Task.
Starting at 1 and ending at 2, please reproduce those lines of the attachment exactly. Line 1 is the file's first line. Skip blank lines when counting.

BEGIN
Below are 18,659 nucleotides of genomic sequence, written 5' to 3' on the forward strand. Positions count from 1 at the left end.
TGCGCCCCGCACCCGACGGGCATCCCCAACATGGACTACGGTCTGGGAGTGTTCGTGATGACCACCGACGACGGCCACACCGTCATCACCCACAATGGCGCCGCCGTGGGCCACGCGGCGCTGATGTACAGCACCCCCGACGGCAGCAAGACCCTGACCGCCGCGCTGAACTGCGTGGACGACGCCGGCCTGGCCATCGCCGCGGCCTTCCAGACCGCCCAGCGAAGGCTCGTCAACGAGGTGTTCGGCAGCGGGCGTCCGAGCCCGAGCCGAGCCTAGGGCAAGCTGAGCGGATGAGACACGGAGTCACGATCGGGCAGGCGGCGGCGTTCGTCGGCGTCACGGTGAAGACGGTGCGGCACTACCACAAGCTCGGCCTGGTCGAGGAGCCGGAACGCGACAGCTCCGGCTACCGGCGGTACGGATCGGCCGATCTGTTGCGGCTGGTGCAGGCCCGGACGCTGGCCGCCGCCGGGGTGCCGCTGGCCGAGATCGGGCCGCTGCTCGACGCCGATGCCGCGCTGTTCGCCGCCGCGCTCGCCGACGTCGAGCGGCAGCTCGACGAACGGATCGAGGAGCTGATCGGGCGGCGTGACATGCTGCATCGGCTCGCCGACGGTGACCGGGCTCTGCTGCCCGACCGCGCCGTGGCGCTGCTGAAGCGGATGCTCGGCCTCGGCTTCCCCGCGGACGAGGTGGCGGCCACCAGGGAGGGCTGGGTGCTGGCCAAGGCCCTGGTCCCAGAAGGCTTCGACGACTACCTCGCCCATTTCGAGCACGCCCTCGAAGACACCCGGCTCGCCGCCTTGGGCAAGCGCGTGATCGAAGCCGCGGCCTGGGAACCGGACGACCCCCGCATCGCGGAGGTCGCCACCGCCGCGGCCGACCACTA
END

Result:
Below are 18,659 nucleotides of genomic sequence, written 5' to 3' on the forward strand. Positions count from 1 at the left end.
TGCGCCCCGCACCCGACGGGCATCCCCAACATGGACTACGGTCTGGGAGTGTTCGTGATGACCACCGACGACGGCCACACCGTCATCACCCACAATGGCGCCGCCGTGGGCCACGCGGCGCTGATGTACAGCACCCCCGACGGCAGCAAGACCCTGACCGCCGCGCTGAACTGCGTGGACGACGCCGGCCTGGCCATCGCCGCGGCCTTCCAGACCGCCCAGCGAAGGCTCGTCAACGAGGTGTTCGGCAGCGGGCGTCCGAGCCCGAGCCGAGCCTAGGGCAAGCTGAGCGGATGAGACACGGAGTCACGATCGGGCAGGCGGCGGCGTTCGTCGGCGTCACGGTGAAGACGGTGCGGCACTACCACAAGCTCGGCCTGGTCGAGGAGCCGGAACGCGACAGCTCCGGCTACCGGCGGTACGGATCGGCCGATCTGTTGCGGCTGGTGCAGGCCCGGACGCTGGCCGCCGCCGGGGTGCCGCTGGCCGAGATCGGGCCGCTGCTCGACGCCGATGCCGCGCTGTTCGCCGCCGCGCTCGCCGACGTCGAGCGGCAGCTCGACGAACGGATCGAGGAGCTGATCGGGCGGCGTGACATGCTGCATCGGCTCGCCGACGGTGACCGGGCTCTGCTGCCCGACCGCGCCGTGGCGCTGCTGAAGCGGATGCTCGGCCTCGGCTTCCCCGCGGACGAGGTGGCGGCCACCAGGGAGGGCTGGGTGCTGGCCAAGGCCCTGGTCCCAGAAGGCTTCGACGACTACCTCGCCCATTTCGAGCACGCCCTCGAAGACACCCGGCTCGCCGCCTTGGGCAAGCGCGTGATCGAAGCCGCGGCCTGGGAACCGGACGACCCCCGCATCGCGGAGGTCGCCACCGCCGCGGCCGACCACTA